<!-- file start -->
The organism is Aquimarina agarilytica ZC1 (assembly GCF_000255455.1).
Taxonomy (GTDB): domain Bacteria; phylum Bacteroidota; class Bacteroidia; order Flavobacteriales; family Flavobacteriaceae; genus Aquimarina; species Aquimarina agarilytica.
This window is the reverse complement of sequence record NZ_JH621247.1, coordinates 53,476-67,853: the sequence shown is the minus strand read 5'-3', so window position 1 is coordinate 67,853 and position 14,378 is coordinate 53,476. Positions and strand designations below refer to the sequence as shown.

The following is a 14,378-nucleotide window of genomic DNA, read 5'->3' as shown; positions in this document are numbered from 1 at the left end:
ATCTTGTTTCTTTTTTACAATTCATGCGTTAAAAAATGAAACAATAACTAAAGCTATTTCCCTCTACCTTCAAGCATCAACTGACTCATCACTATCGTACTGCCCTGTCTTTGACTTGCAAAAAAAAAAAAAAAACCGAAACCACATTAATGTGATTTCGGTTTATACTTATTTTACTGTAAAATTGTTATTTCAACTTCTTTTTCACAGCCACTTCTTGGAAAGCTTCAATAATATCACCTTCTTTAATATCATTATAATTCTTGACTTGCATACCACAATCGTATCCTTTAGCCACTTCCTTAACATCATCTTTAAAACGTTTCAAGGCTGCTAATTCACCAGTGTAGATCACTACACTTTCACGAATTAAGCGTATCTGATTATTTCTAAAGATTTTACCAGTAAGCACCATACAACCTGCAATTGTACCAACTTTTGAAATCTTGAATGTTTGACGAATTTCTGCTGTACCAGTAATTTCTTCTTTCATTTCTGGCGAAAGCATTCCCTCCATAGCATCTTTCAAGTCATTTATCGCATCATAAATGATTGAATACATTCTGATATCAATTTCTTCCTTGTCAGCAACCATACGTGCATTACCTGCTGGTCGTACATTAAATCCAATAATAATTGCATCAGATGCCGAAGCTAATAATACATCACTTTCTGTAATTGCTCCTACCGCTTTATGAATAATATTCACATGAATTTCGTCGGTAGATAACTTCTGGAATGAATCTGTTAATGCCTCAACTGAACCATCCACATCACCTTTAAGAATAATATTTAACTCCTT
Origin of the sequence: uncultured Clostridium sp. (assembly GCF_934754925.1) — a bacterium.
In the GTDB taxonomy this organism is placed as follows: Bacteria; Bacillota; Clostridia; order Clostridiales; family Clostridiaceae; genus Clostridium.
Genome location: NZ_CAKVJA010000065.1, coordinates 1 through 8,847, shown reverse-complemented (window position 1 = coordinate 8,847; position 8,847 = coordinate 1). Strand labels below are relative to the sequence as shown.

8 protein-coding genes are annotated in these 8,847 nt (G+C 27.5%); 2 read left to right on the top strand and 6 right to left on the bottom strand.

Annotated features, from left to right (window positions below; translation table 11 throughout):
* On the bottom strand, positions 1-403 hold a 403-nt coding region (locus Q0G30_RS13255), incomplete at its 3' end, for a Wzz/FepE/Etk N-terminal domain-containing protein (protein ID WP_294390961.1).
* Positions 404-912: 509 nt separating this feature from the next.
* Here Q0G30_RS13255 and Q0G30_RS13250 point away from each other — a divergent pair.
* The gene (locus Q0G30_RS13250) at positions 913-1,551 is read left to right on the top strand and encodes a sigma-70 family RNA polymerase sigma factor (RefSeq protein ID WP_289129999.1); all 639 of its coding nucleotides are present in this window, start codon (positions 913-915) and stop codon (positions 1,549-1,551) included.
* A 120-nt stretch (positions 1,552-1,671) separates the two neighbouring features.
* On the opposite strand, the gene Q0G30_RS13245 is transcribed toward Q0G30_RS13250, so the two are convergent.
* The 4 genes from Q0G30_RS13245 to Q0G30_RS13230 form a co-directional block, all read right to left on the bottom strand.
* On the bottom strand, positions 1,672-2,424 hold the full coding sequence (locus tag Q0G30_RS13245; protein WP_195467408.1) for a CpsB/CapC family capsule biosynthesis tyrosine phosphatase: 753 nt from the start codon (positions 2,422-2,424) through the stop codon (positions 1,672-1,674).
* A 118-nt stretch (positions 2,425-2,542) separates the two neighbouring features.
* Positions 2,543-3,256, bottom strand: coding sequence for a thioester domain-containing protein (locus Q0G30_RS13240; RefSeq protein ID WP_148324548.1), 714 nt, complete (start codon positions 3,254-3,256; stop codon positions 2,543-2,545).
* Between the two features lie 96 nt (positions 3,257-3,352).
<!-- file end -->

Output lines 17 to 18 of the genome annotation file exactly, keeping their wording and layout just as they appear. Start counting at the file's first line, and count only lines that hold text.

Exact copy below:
* The 4 genes from Q0G30_RS13245 to Q0G30_RS13230 form a co-directional block, all read right to left on the bottom strand.
* On the bottom strand, positions 1,672-2,424 hold the full coding sequence (locus tag Q0G30_RS13245; protein WP_195467408.1) for a CpsB/CapC family capsule biosynthesis tyrosine phosphatase: 753 nt from the start codon (positions 2,422-2,424) through the stop codon (positions 1,672-1,674).